If you’re looking to wet your whistle, you might want to watch those prices at your local liquor store. When the state is involved in private business, prices can vary from location to location.
The Alabama Alcoholic Beverage Control Board (ABC) has been selling and wholesaling alcohol since the Prohibition era. The state is one of 17 control states in the nation. Every privately-owned liquor store in the state must buy its goods and be licensed by the ABC Board. The ABC Board also has its own retail locations, Alabama ABC Select Spirits Stores. In fact, the Board’s stores sell most liquor purchased in the state.
1819 News asked Dean Argo, the Government Relations Manager for the ABC Board, how to justify the existence of the board and its part in operating stores that compete with private business owners.
“We are a creature of the Alabama legislature, so trying to describe the necessity of this entity is difficult because we were created by the legislature,” Argo said. “You would have to ask members of the legislature why they felt the ABC Board was necessary … I can’t substantiate the reasons we were created in 1937.”
The Alabama Legislature created the ABC Board following the ratification of the 21st Amendment that ended Prohibition, giving the state government control of the sale of alcoholic beverages.
According to ABC Board's website, the agency "controls alcoholic beverages through distribution, licensing, and enforcement."
We did a price check and compared prices:
Tito’s Vodka 750ml: PRIVATE STORE - $31.49 – ABC STORE - $21.99
Tito’s Vodka 1L: PRIVATE STORE - $37.49 – ABC STORE $26.99
Tito’s Vodka 1.75L: PRIVATE STORE - $46.49 – ABC STORE $36.99
Jose Cuervo Blue Agave Tequila 750ml: PRIVATE STORE - $34.99 – ABC STORE $24.99
Jose Cuervo Blue Agave Tequila 1L: PRIVATE STORE - $40.49 – ABC STORE $29.99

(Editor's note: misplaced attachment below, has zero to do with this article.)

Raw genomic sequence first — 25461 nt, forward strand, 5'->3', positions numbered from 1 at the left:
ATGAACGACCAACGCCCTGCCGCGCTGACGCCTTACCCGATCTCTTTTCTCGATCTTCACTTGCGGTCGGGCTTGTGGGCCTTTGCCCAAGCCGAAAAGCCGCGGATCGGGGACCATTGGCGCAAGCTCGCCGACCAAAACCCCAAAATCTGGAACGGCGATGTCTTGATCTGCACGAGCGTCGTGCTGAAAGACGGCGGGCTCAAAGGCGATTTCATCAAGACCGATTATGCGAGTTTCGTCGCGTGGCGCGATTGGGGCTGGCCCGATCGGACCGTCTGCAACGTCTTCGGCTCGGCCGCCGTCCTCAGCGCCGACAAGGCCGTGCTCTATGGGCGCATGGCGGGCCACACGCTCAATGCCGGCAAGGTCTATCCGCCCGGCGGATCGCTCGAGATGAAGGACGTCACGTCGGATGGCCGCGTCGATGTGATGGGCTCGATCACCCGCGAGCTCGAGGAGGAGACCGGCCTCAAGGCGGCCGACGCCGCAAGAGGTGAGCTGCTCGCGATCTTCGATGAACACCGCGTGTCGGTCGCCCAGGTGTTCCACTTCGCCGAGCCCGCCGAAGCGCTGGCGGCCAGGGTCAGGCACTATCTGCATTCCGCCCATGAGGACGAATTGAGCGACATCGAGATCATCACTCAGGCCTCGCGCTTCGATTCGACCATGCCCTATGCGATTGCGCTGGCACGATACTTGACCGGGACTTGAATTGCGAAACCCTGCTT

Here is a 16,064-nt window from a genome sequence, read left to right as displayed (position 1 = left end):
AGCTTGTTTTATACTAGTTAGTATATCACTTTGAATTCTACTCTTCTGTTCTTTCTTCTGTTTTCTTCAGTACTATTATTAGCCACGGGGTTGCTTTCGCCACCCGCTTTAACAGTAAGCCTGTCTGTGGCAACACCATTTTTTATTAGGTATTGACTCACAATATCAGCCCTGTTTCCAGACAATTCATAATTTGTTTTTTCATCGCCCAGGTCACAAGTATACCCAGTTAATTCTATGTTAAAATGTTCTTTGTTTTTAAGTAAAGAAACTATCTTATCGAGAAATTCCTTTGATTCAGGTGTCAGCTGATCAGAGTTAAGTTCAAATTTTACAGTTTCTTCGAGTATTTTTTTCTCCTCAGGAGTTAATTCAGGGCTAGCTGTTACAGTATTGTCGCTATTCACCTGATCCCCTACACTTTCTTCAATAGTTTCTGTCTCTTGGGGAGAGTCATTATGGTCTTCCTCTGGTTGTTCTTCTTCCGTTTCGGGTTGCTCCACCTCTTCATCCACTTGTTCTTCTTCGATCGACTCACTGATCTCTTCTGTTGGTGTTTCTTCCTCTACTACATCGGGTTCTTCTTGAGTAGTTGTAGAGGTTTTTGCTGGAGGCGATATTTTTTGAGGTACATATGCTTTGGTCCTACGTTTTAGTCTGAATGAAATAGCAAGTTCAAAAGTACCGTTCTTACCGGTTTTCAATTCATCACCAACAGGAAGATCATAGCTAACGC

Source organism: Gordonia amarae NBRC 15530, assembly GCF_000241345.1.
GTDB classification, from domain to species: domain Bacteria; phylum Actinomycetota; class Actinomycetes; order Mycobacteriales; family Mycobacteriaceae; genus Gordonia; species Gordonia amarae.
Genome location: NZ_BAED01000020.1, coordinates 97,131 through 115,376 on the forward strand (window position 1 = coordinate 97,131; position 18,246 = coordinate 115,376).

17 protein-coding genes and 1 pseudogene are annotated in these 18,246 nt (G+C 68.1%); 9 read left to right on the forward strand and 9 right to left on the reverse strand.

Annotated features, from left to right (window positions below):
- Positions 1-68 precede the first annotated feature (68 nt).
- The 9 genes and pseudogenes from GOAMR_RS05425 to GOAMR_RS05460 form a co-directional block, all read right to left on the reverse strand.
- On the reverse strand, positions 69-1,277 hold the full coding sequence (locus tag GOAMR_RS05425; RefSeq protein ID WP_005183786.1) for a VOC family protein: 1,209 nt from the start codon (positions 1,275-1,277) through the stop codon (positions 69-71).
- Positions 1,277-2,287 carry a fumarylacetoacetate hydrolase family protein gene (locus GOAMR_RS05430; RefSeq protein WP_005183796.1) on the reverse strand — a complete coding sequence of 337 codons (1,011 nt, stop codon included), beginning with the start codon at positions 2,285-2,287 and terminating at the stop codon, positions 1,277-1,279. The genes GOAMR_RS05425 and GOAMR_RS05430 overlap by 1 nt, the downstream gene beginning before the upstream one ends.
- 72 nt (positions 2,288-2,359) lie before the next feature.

Jose Cuervo Blue Agave Tequila 1.75L: PRIVATE STORE - $60.49 – ABC STORE $46.99
Bacardi Superior Rum 1.75L: PRIVATE STORE - $30.99 – ABC STORE $22.99
Bacardi Superior Rum 750ml: PRIVATE STORE - $20.49
Maker’s Mark 1L: PRIVATE STORE - $55.49 – ABC STORE $39.99
Crown Royal 1L: PRIVATE STORE - $52.49 – ABC STORE $38.99
Jack Daniels 1L: PRIVATE STORE - $45.49 – ABC STORE $32.99
Hennessy 750ml: PRIVATE STORE - $60.99 – ABC STORE $45.99
There are apparent price discrepancies between private and state stores, and prices are typically lower across state lines in Georgia, where the state plays less of a role in retail liquor sales.
Neil Graff, the ABC Chief Operations Officer who supervises product management, said some privately-owned stores have lower prices than those of ABC stores. Licensees are given a 14% discount at wholesale and can get more for buying in bulk.
“It’s because they buy in bulk, and they buy when our products are on sale,” Graff said. “They bridge buy, so what they do is they buy at a lower cost, they get the 16% discount and the period discount, so every two months we have items that are on sale, and we pass that along to them.”
SEE ALSO: The cost of Alabama's state-owned liquor business: Top Alcoholic Beverage Control Board executives rake in six-figure salaries
While privately-owned store owners can choose to charge whatever they want on products, the ABC stores are mandated to follow a formula.
Graff doesn’t consider ABC stores as competition to privately-owned stores.
“If they want to take their prices down, there’s no response from us,” Graff said. “Also, we open later in the day, we close earlier in the day, we’re not open on Sundays, we’re not open on major holidays and so, in a true-competitive atmosphere, if our competition stayed open those days or if they were open later, we would be open later.”